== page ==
If life is pilgrimage, Walking Papers are the pages - the notes on the journey, news of the world, letters of introduction and dismissal - found in one's breast-pocket amongst one's effects. And Thomas Lynch, the celebrated poet-undertaker is our guide through a world that's painfully aware of its own mortality; as he says in the powerfully moving title poem: 'Listen - /something's going to get you in the end./The numbers are fairly convincing on this,/hovering, as they do, around a hundred/percent.We die.And more's the pity.'
In this, his fourth collection of poems - his first in the new century - Lynch attends to the flora and fauna and fellow pilgrims: dead poets and living masters, a former president and his factotums, a sin-eater and inseminator. Faux-bardic and mock-epic, deft at lament and lampoon, accusation and dispensation, fete and feint, Lynch's poems are powerful medicines, tonics for the long haul and home-going:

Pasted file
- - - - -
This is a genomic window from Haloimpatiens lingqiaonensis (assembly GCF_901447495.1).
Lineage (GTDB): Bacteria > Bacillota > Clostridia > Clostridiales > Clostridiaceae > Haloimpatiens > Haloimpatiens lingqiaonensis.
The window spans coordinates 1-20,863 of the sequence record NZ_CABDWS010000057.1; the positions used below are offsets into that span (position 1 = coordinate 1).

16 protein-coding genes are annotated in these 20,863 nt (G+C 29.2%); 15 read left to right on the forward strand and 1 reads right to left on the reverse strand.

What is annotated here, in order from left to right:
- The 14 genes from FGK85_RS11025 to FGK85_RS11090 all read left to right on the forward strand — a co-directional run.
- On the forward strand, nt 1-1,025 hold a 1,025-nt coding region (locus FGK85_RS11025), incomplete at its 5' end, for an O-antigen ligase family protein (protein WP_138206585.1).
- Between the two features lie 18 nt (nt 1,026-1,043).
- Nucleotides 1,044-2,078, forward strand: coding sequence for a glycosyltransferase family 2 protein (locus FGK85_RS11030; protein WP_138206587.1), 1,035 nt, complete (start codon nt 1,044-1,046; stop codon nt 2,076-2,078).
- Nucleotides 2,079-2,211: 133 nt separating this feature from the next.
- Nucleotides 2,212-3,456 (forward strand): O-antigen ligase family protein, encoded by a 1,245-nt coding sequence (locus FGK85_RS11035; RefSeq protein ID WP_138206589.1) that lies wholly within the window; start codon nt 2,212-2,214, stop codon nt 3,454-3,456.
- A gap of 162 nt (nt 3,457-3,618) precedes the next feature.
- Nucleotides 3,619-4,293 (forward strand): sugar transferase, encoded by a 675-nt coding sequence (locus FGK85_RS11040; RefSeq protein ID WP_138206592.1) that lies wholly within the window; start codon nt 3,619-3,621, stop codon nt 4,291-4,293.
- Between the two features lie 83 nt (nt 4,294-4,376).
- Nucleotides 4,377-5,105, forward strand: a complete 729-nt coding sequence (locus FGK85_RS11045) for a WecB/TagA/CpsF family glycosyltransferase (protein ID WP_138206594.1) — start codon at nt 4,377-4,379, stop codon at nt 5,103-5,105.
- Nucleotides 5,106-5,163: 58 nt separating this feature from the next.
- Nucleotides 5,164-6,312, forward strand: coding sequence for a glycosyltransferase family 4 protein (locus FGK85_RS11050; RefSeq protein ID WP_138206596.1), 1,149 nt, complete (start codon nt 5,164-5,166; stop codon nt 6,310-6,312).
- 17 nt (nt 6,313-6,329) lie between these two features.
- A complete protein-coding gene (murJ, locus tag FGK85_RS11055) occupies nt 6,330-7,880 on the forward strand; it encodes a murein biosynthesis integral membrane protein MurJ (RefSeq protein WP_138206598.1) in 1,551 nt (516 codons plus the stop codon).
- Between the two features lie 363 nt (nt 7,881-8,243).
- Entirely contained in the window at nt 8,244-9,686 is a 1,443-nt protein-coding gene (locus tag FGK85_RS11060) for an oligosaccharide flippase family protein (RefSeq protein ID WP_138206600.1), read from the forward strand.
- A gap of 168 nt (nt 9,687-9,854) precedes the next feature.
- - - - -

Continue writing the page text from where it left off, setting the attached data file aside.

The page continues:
I say clean your plate and say your prayers,
go out for a long walk after supper
and listen for the voice that sounds like you
talking to yourself, you know the one:
contrapuntal, measured to footfall, true
to your own metabolism.Listen --
inspiration, expiration, it's all the same,
the sigh of creation and its ceasing --
whatever's going to happen's going to happen.